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Upcoming Events

Join us virtually and in-person for exciting educational events exploring the history of Western North Carolina.

OUR PROGRAMS

Museum

Our museum is temporarily closed for interior renovations. Please visit our virtual exhibits by clicking here.

Exhibits

Visit our virtual exhibits, 1918 vs. 2020, Hillbillyland, Deep Dive into Archives, and Douglas Ellington. Check back regularly as we make more content available digitally.

Special Events

We offer a variety of events throughout the year. Join us for LitCafe, History Hour, Outdoor Experiences, our Intro to WNC History Lecture Series, and more!

Awards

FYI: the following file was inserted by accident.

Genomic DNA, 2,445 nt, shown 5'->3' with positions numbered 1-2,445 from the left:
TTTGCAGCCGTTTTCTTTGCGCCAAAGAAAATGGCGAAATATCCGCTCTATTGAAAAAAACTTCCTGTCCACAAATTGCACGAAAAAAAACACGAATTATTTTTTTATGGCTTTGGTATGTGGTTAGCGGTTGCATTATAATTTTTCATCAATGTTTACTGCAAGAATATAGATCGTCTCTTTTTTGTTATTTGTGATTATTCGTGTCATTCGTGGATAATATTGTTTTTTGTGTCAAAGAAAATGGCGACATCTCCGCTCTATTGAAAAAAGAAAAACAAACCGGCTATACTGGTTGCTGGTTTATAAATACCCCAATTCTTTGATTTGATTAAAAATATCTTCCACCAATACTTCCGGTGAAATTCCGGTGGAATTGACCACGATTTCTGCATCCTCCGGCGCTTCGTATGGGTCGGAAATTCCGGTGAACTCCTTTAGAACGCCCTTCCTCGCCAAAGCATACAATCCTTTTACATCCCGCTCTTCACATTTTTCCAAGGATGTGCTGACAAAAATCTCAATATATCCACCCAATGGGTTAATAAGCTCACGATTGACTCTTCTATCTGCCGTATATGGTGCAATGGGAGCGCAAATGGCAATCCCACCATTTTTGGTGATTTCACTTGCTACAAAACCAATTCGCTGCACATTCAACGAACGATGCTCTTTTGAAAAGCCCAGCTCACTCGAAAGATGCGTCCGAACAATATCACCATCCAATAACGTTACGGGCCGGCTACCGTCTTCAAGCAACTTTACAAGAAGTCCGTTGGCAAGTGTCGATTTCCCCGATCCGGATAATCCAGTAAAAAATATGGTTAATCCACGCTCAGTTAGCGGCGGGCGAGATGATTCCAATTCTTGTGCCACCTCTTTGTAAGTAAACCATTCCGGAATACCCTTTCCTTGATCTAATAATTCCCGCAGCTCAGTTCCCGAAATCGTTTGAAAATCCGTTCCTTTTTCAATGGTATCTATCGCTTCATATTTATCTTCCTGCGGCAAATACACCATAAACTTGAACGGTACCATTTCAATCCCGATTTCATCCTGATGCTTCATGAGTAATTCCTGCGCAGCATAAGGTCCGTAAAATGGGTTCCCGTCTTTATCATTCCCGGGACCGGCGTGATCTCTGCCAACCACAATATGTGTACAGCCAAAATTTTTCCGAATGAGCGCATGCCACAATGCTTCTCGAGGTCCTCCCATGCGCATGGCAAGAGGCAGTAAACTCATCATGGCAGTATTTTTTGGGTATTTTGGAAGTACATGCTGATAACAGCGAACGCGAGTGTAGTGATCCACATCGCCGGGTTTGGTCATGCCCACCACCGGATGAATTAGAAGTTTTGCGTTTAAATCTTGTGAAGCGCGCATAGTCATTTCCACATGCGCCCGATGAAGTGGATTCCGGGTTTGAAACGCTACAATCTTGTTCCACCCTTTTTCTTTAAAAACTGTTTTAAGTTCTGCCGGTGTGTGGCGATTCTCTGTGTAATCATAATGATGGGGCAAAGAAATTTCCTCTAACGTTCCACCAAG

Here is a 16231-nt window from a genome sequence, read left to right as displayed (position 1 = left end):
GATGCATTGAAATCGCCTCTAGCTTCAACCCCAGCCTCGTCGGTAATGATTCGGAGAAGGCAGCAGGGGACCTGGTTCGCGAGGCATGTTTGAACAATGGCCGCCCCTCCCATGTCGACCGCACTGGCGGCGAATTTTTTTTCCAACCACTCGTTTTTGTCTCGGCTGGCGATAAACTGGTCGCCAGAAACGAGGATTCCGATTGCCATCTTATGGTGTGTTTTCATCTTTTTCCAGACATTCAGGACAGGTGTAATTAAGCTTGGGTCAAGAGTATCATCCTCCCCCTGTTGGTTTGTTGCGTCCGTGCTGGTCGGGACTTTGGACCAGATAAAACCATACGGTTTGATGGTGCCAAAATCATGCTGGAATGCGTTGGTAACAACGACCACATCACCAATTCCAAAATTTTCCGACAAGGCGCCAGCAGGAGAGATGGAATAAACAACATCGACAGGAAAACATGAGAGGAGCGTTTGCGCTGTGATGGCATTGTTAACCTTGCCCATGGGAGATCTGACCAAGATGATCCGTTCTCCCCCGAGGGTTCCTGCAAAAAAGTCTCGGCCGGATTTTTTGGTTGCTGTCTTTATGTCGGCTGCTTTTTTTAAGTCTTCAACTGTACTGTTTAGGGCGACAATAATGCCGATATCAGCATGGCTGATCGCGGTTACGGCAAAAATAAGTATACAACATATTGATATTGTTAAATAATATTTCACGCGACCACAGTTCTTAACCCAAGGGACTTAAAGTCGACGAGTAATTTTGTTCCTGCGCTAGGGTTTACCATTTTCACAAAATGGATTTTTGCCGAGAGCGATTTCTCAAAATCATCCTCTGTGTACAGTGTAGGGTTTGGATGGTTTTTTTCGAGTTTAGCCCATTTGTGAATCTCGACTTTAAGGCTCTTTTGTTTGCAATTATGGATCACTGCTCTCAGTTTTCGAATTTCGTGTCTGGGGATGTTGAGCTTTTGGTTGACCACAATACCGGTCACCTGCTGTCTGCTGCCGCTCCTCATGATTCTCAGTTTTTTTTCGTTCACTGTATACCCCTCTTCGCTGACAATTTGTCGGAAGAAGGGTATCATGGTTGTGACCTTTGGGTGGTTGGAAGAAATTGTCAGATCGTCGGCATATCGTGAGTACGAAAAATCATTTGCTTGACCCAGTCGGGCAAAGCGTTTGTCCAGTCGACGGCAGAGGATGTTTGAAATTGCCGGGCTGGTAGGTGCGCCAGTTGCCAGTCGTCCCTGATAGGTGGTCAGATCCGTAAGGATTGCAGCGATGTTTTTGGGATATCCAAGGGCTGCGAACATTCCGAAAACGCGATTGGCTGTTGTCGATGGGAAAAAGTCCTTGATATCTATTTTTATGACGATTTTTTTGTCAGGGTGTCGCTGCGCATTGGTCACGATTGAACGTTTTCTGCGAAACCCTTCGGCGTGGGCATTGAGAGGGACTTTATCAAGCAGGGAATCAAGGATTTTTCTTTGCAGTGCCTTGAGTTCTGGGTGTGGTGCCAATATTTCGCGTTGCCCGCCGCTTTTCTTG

We have annually presented the Thomas Wolfe Memorial Literary and Outstanding Achievement awards since 1955.

Youth Programs

Area educators can check out one of our many traveling trunks or bring their students to our museum for guided tours and lessons.

Collections

Our archival and object collections rotate on and off display in our period rooms and changing exhibits.

WNC History: The Revolutionary journeys of 2 young WNC women

The Glades as it appeared c1950 after many additions. The section on the left is the original home.   “Disguised as an old woman, and riding horseback, she went from her home … near the Catawba River (in North Carolina) to the Fort at Ninety-Six, South Carolina....

WNC History: Story behind the accused murderer in 1936 Battery Park Hotel homicide

“I don’t know whether my brother Tom will get here tomorrow for my body or not. Tonight’s his night off,” 22-year-old Martin Moore, a tall and lanky Black man, mumbled to the cadre of reporters stationed outside the bars of his cell in Raleigh’s Central Prison. It was...